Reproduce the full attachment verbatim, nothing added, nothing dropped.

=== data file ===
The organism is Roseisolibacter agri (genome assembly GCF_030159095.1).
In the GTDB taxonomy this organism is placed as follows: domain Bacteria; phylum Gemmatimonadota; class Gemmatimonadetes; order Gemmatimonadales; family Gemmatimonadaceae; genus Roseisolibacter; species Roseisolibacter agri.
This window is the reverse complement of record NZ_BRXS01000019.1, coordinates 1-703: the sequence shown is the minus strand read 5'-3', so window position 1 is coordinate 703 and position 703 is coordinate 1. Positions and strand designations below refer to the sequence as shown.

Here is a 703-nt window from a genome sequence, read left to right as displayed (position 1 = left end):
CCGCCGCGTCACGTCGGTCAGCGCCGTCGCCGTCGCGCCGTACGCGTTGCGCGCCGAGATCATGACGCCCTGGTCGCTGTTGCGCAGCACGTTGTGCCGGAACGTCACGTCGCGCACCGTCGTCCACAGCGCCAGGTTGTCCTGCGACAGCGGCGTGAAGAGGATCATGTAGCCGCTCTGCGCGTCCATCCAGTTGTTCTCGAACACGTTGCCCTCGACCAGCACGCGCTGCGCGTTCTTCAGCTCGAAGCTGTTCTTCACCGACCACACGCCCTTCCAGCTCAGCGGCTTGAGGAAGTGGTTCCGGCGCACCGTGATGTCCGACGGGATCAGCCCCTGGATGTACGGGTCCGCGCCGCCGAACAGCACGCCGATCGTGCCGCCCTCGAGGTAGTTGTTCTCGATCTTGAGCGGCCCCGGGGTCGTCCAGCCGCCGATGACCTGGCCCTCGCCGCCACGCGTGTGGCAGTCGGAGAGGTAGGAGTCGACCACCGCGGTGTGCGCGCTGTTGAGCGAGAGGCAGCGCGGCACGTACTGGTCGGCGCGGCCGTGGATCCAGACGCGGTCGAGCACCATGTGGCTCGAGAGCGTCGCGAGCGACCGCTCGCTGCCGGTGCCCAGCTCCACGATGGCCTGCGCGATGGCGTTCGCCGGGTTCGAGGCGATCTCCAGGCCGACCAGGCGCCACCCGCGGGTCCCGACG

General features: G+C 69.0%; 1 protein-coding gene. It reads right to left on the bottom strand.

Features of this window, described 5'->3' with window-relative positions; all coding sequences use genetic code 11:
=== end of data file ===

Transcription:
The organism is Roseisolibacter agri (genome assembly GCF_030159095.1).
In the GTDB taxonomy this organism is placed as follows: domain Bacteria; phylum Gemmatimonadota; class Gemmatimonadetes; order Gemmatimonadales; family Gemmatimonadaceae; genus Roseisolibacter; species Roseisolibacter agri.
This window is the reverse complement of record NZ_BRXS01000019.1, coordinates 1-703: the sequence shown is the minus strand read 5'-3', so window position 1 is coordinate 703 and position 703 is coordinate 1. Positions and strand designations below refer to the sequence as shown.

Here is a 703-nt window from a genome sequence, read left to right as displayed (position 1 = left end):
CCGCCGCGTCACGTCGGTCAGCGCCGTCGCCGTCGCGCCGTACGCGTTGCGCGCCGAGATCATGACGCCCTGGTCGCTGTTGCGCAGCACGTTGTGCCGGAACGTCACGTCGCGCACCGTCGTCCACAGCGCCAGGTTGTCCTGCGACAGCGGCGTGAAGAGGATCATGTAGCCGCTCTGCGCGTCCATCCAGTTGTTCTCGAACACGTTGCCCTCGACCAGCACGCGCTGCGCGTTCTTCAGCTCGAAGCTGTTCTTCACCGACCACACGCCCTTCCAGCTCAGCGGCTTGAGGAAGTGGTTCCGGCGCACCGTGATGTCCGACGGGATCAGCCCCTGGATGTACGGGTCCGCGCCGCCGAACAGCACGCCGATCGTGCCGCCCTCGAGGTAGTTGTTCTCGATCTTGAGCGGCCCCGGGGTCGTCCAGCCGCCGATGACCTGGCCCTCGCCGCCACGCGTGTGGCAGTCGGAGAGGTAGGAGTCGACCACCGCGGTGTGCGCGCTGTTGAGCGAGAGGCAGCGCGGCACGTACTGGTCGGCGCGGCCGTGGATCCAGACGCGGTCGAGCACCATGTGGCTCGAGAGCGTCGCGAGCGACCGCTCGCTGCCGGTGCCCAGCTCCACGATGGCCTGCGCGATGGCGTTCGCCGGGTTCGAGGCGATCTCCAGGCCGACCAGGCGCCACCCGCGGGTCCCGACG

General features: G+C 69.0%; 1 protein-coding gene. It reads right to left on the bottom strand.

Features of this window, described 5'->3' with window-relative positions; all coding sequences use genetic code 11: